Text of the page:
People, particularly novice welders, tend to make the mistake of believing that welding is a very simple process – after all, it simply involves picking up the welding gun and firing it in the general direction of the project right? Well, in some cases it might be that simple, but today we are going to discuss a few different types of welding and how they might change your outlook on the welding process. There is a different welding type for almost every situation, and using the right process is vital to the success of your project. To begin, we will discuss electroslag welding and its various applications.
Single Pass Method
Patented by Robert K Hopkins, United States, February 1940
As far as production and general use go, electroslag welding (referred to hereafter as ESW) is a single pass method, and it was designed for thicker materials in a vertical position. This could include thicker walls, the interior of chemical vats, or even train cars. In other words, welding isn’t always a project you perform in your garage at home, and sometimes you will not be in a position to manipulate the welding surface to your desires.
ESW begins with an ARC of course, and that arc will be struck by a wire which is pushed into the weld surface. At some point the molten slag will extinguish the arc and a copper retaining shoe will serve to keep the slag in place while you are welding. In other words, the vertical nature of the weld process will not cause anomalies after the fact. In addition to that, the copper shoe will keep the process relatively safe, and it can in fact be cooled by water during the welding process.
It should be noted that the process of electroslag welding does start with an arc but once the welding process begins the arc is extinguished and it is no longer considered to be an arc process. Though this process may not be the best when it comes to basic home projects, it will certainly shine in the industrial areas.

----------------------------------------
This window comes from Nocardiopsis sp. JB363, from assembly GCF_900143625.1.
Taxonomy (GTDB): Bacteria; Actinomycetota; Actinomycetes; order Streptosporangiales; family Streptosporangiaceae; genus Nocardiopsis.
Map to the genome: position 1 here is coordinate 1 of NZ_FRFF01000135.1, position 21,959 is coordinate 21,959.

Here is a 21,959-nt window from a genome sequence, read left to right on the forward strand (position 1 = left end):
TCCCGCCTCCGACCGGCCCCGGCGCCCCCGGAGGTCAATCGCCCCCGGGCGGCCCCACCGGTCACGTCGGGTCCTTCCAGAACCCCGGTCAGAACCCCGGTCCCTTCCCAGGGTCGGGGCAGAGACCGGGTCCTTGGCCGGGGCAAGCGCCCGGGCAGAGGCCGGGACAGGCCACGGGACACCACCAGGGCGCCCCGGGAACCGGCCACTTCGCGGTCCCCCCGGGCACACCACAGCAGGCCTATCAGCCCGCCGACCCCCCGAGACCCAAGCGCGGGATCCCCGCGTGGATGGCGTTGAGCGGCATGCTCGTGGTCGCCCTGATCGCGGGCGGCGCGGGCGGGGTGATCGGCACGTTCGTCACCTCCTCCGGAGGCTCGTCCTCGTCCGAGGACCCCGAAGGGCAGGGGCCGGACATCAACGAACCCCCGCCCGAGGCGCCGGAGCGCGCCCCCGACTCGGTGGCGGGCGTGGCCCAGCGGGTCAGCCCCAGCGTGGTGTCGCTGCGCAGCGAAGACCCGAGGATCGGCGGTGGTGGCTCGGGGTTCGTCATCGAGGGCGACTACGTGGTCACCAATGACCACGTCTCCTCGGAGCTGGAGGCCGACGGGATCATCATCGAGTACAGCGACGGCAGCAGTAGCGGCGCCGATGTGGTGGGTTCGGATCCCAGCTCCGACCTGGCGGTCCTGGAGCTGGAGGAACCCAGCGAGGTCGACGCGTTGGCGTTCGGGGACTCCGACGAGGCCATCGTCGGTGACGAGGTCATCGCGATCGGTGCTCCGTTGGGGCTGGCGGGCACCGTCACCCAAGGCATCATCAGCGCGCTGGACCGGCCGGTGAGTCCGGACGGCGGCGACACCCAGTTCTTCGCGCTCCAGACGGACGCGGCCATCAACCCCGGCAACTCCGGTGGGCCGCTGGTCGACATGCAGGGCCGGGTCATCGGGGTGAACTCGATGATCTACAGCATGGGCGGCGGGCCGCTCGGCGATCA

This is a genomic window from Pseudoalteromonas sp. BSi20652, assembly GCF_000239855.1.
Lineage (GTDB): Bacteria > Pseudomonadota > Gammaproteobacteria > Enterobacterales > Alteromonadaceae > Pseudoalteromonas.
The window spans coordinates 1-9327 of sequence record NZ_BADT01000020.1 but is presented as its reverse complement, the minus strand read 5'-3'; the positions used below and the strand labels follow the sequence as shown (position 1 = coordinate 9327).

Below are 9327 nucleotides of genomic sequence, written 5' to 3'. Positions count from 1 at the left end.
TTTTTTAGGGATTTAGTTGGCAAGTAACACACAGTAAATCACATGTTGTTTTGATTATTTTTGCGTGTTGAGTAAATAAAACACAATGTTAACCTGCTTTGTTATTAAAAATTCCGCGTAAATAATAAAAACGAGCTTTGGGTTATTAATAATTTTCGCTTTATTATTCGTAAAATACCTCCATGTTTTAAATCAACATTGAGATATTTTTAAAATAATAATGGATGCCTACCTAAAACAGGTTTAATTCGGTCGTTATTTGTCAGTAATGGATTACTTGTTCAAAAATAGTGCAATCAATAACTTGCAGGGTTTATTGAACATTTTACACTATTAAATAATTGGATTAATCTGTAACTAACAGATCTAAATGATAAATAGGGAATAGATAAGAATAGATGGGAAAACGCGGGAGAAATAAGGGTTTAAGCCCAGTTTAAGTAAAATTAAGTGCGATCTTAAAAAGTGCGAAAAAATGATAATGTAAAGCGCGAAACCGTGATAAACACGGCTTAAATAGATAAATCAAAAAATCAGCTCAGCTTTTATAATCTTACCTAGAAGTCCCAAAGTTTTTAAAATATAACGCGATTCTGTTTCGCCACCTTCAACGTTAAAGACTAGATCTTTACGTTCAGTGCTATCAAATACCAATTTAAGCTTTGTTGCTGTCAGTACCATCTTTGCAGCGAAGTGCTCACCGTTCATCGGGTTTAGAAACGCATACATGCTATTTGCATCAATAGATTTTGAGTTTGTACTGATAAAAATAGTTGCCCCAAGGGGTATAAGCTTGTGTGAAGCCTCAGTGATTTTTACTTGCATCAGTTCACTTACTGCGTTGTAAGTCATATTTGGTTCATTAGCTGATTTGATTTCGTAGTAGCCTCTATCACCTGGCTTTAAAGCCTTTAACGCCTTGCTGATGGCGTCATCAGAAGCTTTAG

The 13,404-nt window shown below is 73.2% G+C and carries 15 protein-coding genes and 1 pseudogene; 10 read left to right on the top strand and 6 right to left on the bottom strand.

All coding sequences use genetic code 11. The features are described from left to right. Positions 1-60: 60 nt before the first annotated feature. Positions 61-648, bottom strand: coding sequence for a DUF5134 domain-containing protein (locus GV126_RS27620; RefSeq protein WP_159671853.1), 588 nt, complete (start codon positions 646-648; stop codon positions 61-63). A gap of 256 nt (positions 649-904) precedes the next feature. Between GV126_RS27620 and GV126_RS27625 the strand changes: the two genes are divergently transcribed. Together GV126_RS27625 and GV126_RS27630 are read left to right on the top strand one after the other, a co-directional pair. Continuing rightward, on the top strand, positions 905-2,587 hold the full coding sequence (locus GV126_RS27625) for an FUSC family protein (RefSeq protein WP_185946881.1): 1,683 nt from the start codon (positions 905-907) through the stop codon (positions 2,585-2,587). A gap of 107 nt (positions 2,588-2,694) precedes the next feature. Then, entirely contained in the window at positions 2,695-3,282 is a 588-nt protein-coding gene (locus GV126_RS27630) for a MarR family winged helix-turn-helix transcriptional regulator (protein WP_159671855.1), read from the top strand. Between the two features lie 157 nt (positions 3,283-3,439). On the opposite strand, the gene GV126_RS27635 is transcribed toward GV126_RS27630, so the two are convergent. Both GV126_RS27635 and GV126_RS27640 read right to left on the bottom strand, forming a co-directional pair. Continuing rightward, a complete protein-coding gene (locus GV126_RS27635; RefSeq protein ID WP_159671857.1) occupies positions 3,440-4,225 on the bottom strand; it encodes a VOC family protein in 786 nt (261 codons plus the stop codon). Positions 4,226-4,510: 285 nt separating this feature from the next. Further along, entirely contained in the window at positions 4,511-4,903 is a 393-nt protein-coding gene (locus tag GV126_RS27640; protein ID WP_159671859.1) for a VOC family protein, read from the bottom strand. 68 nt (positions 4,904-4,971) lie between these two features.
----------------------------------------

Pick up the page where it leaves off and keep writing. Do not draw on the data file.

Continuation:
Debuted in Early 1950
The fluxed-core process is often though to be an automatic welding process, and in order to utilize this method one will need a constantly-fed consumable electrode that contains a flux as well as constant voltage. Most arc welding types will call for an external gas to shield the electrode; however the flux involved in the FCAW process often provides adequate shielding from the atmosphere. The largest advantage delivered by the flux-cored method is the fact that stick electrodes are no longer needed, and the process is much faster.
It should be noted of course that now all FCAW methods can be utilized without a shielding gas. Dual shield welding is a method developed for structural welds, and it utilizes both the flux-cored electrode along with an external shielding gas. This method will provide a thicker weld for metals that have moved out of their intended position. The method will produce fewer weld defects and ensure that the welder does not need to stop constantly in the interest of obtaining a new electrode to continue the job at hand.
Gas Tungsten Arc Welding
Referred to as Tungsten Inert Gas (TIG) Welding
Developed in 1944
This is yet another arc welding process that utilizes a non-consumable tungsten electrode for the welding process.
The process itself is often used for welding aluminum alloys in existence today, and some of the highest quality welds today are created with this process. The most common application for GTAW is the welding of stainless steel sections as well as non-ferrous metals. These could of course include the following:
To begin, a generator will create an electric spark, and this spark will create a path through the shielding glass rendering it possible for the arc to enter. Note that this does create a high frequency burst, and as a result it may be damaging to some vehicle systems, particularly the electronics. In a world where vehicles are largely dependent upon their electronics, it becomes very important for the electrical systems to be preserved and protected as a single mistake can completely disable the vehicle.
These are three out of several dozen welding types, and it is important for you to master the majority of them if you wish to become an effective welder. That being said, it’s time for you to invest in these skills and learn some new ones in the process.